(Bloomberg) -- US equities are set for their worst year since the global financial crisis, and, according to Morgan Stanley strategist Michael Wilson, corporate profits are about to meet the same fate.

A looming earnings recession “by itself could be similar to what transpired in 2008/2009,” said Wilson. That could spark a new stock-market low that’s “much worse than what most investors are expecting,” he wrote in a note.

“Our advice — don’t assume the market is pricing this kind of outcome until it actually happens,” Wilson said.

The strategist — a stalwart equities bear who called this year’s slump — said that although inflation has started easing from historic highs, recent signs of weakening in the US economy were worrying.

Morgan Stanley’s team is now leaning toward its bear case forecast for earnings of $180 per share in 2023 compared with analysts’ expectations of $231. That — combined with the fact that the current equity risk premium is lower than in August 2008 even though valuations are higher — could see the S&P 500 sinking to as low as 3,000 points next year, they said, implying declines of 22% from its Friday close.

To be sure, Wilson doesn’t foresee a systemic financial risk or signs of distress in the housing market and, therefore, doesn’t expect 50% downside for stocks, as in 2008.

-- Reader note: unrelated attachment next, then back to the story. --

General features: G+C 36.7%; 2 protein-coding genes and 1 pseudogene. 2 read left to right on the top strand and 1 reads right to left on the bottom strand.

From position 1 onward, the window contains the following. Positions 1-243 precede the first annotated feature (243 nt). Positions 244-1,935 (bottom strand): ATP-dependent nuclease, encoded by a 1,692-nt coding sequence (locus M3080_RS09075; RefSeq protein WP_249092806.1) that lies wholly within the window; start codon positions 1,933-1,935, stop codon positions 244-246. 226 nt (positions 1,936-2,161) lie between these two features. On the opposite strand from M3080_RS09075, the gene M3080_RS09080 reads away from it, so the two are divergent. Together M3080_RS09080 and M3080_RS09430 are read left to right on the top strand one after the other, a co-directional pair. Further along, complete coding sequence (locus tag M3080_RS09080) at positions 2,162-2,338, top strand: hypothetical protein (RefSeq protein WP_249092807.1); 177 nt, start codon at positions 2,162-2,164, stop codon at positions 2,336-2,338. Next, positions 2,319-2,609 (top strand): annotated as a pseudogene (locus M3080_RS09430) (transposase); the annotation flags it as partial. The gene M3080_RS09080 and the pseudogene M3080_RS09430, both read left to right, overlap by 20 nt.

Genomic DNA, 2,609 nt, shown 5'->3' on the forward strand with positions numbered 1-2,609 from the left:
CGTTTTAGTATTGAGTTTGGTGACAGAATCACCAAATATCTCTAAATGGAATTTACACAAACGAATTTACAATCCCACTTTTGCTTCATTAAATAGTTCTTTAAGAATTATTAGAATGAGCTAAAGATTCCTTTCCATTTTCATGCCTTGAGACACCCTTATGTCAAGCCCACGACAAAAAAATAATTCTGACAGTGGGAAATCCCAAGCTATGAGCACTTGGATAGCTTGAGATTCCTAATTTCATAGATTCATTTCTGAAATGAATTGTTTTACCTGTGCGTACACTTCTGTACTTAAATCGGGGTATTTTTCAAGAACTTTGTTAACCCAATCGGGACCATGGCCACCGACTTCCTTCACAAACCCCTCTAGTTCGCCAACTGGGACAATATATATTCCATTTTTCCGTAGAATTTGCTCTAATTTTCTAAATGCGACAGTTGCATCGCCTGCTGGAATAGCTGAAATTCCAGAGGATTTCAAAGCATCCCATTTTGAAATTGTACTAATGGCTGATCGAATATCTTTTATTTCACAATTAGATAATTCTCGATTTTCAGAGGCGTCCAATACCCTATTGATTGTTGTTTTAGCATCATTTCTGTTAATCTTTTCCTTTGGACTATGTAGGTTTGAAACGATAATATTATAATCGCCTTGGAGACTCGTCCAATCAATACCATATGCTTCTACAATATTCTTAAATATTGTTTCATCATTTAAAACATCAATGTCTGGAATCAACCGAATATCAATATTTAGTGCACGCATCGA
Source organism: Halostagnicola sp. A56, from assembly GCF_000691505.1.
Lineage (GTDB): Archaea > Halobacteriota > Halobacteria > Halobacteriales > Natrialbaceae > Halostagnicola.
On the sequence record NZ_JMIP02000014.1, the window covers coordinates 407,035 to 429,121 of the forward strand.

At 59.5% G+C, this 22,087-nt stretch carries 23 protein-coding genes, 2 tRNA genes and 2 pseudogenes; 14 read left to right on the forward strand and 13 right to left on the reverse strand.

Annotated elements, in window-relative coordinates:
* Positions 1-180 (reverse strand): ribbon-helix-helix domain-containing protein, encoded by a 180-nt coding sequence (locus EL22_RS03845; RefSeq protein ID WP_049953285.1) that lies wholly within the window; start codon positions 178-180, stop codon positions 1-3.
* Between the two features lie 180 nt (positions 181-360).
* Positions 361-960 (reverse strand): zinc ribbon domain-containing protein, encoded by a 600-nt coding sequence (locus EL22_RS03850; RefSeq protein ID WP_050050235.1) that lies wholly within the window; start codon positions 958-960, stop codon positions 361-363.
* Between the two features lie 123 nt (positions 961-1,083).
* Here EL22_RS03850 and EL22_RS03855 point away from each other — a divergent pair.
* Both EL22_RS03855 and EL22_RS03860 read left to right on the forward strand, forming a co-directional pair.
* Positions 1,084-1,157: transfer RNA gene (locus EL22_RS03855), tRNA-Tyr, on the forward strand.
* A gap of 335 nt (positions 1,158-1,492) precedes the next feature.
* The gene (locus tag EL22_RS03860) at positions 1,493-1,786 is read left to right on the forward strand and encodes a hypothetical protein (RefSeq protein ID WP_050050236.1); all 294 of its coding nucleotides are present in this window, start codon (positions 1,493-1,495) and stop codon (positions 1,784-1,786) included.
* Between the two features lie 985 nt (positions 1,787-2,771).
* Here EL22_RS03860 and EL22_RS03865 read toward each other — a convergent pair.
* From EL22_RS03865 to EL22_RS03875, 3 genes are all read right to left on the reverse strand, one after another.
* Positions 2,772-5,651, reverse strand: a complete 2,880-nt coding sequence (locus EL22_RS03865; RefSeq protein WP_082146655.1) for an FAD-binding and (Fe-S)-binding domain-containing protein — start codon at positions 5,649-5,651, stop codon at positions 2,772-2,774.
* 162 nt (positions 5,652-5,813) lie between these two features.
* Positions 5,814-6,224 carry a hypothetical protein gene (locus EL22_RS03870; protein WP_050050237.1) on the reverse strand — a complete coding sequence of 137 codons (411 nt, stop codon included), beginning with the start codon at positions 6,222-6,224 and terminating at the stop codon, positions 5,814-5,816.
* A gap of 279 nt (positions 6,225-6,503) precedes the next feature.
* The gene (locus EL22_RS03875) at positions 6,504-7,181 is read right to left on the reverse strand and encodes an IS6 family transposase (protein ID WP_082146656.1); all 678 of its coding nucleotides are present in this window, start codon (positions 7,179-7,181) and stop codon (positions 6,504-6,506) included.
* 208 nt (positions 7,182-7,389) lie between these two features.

A two-month rally in US stocks has fizzled out — keeping the S&P 500 on track for its biggest annual slump since 2008 — following staunchly hawkish signals from the Federal Reserve and the European Central Bank. US stocks last week failed to overcome a technical downtrend in place since the start of the year, which has put an end to the past three bear-market rallies. Strategists at Goldman Sachs Group Inc. have also warned about the risk to profit margins next year as inflation remains high.

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Among sectors, Wilson said he’s overweight health care, staples and utilities, and underweight discretionary and tech hardware stocks.

--With assistance from Farah Elbahrawy and Michael Msika.

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